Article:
Nuns on drugs

Pedro Almodovar’s Entre tinieblas (English title: Dark Habits), released in 1984, is in some respects very silly. It involves a nightclub singer who takes refuge from the police in a convent run by drug-addicted nuns, who are meanwhile attempting to convince a wealthy woman to continue her late husband’s patronage. So, basically we have a mash-up of two overly familiar movie plots (fleeing the police, and fund raising on behalf of a scrappy, embattled institution)—but fortunately for us, the film is only marginally concerned with telling this story. Instead, we get lots of stuff like nuns shooting up and a tiger stalking around in the convent garden. These are shock tactics, intentionally outrageous, meant to catch our attention through the force of their absurdity, through the audacity of the ways in which they violate conventions and upend our sense of how the world is supposed to be ordered. But there’s considerable danger in using this kind of device: outrageousness for the sake of outrageousness tends to become tedious with repetition. There’s only so many times a film can throw something shocking at you before you catch on to the technique, and after that, any subsequent shocks are bound to lose their punch.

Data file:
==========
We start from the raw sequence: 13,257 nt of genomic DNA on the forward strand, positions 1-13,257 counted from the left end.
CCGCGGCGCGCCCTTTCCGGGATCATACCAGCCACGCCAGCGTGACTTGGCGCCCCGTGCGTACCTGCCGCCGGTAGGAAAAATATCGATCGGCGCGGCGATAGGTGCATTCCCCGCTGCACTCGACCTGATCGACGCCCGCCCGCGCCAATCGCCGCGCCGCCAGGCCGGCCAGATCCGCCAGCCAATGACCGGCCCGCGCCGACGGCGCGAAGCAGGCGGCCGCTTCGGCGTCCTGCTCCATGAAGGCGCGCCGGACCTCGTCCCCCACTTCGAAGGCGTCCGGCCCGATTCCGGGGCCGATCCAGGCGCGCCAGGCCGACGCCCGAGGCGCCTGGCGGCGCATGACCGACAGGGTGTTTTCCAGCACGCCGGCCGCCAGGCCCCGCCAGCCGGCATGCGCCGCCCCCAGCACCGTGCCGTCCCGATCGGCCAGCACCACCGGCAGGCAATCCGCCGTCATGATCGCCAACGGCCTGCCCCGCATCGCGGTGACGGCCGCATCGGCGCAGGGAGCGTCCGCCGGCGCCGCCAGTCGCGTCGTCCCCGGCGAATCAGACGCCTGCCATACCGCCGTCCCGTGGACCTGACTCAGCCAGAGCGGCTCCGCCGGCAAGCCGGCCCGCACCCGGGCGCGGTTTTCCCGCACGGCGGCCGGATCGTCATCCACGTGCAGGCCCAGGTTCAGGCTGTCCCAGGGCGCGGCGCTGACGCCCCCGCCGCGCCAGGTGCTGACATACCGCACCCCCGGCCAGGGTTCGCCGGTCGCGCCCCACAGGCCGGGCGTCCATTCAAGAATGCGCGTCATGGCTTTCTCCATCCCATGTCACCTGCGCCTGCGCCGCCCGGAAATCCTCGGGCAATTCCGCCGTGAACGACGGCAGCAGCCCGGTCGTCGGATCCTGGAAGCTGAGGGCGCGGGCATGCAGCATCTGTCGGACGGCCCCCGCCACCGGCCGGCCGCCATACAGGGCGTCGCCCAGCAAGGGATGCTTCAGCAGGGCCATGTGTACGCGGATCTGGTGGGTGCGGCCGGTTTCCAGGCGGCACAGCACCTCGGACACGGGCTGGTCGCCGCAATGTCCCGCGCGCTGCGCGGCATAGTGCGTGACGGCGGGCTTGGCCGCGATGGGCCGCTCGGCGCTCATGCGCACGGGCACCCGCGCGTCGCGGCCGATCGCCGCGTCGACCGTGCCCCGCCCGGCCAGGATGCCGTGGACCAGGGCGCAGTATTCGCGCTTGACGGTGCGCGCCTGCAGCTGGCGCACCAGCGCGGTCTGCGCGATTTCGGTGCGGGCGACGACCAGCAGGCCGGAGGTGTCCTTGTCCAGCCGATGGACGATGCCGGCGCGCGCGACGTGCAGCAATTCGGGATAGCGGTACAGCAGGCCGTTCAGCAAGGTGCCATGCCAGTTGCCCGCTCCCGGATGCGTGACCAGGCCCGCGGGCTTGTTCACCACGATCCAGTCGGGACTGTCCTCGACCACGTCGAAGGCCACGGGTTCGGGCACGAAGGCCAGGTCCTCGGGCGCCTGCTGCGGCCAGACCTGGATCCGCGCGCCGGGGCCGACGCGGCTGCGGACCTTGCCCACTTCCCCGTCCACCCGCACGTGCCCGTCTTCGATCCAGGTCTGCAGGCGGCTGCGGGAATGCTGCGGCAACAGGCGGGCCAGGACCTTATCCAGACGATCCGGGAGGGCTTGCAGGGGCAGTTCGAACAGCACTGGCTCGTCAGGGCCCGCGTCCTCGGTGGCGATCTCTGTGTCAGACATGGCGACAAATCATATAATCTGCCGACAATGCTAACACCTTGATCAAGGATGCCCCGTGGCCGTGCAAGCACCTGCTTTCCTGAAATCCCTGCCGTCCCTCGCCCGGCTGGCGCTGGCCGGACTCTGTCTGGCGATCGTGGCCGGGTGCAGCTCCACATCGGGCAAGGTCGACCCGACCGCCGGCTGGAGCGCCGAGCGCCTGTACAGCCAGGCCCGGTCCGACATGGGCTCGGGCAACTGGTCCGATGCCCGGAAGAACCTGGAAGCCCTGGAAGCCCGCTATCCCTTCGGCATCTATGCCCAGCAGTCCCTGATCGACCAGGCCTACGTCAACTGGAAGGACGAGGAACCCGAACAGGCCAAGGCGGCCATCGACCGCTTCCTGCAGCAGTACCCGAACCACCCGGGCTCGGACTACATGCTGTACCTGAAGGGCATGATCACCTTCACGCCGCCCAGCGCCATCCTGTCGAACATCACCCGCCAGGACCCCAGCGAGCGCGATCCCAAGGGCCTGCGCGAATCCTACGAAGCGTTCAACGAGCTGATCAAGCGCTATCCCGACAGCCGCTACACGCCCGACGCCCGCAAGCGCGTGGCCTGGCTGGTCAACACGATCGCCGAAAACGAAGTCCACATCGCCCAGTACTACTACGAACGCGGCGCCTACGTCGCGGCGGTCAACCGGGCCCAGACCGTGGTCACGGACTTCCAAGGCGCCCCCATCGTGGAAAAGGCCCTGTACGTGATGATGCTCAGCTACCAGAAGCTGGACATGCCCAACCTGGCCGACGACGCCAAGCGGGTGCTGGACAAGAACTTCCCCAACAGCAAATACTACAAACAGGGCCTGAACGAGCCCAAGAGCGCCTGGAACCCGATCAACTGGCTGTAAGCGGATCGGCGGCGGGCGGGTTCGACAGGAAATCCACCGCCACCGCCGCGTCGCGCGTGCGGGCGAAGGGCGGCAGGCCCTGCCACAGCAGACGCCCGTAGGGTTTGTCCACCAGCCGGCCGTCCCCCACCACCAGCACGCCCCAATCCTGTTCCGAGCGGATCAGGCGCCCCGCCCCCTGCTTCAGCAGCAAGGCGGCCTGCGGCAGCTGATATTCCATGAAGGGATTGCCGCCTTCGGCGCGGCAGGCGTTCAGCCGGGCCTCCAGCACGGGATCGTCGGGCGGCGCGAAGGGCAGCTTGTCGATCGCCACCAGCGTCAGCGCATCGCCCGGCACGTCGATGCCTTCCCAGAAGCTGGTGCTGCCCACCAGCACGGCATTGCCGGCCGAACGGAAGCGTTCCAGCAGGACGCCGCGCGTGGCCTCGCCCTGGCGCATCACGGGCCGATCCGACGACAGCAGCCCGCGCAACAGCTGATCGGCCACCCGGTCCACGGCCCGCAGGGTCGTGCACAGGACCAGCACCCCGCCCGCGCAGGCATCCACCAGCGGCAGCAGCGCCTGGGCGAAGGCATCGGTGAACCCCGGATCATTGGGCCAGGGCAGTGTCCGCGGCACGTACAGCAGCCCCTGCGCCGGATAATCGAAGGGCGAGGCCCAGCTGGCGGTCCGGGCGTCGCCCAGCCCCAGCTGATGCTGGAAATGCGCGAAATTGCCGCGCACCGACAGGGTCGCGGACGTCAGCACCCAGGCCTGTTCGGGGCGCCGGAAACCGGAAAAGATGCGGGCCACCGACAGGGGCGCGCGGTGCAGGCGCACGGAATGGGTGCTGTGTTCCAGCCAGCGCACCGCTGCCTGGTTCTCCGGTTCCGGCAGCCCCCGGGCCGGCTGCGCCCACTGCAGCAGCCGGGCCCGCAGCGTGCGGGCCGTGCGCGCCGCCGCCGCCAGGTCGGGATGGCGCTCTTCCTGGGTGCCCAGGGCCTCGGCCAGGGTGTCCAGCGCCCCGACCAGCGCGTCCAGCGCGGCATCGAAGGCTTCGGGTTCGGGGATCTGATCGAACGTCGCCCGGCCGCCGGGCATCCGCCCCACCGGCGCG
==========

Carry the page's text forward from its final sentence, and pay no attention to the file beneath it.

But this is Almodovar we’re talking about here. Shock and absurdity are a big part of his stock in trade—yet he’s almost always able to use those techniques not just to stage gags or to manipulate the audience, but instead to create moments of beauty and emotional power. Dark Habits lacks the lyrical loveliness and thematic sophistication of Talk to Her or Volver—but all the same, here and there you can see traces of the same sensibilities and techniques that make those more recent films so successful. One example: when the nightclub singer enters her room at the convent for the first time, and the camera lingers with a decidedly erotic energy on the objects around her, I was reminded of the playful, mysterious, dark and sexual tone that pervades Talk to Her and All About My Mother, in which straightforward shots often have evocatively seamy subtexts, hinting at all the joy, pain, sex, wildness, and revelation that’s always threatening to bubble up from just beneath the perfectly-composed warmth and calmness of the camera. I saw it too in the boredom in the expression of the nun who feeds the tiger through metal bars, and scolds him like an errant toddler when he bats his enormous paw at her and growls. One of Almodovar’s great strengths is his ability to find the normal and the mundane in the wild and the absurd—it’s a way of bringing all the drug addiction and weird sex and so on into focus and comprehensibility. Watching an Almodovar film, you come to believe that the world is far stranger and wilder than you’ve ever imagined—–but at the same time you also become convinced that all such weirdness is entirely normal.


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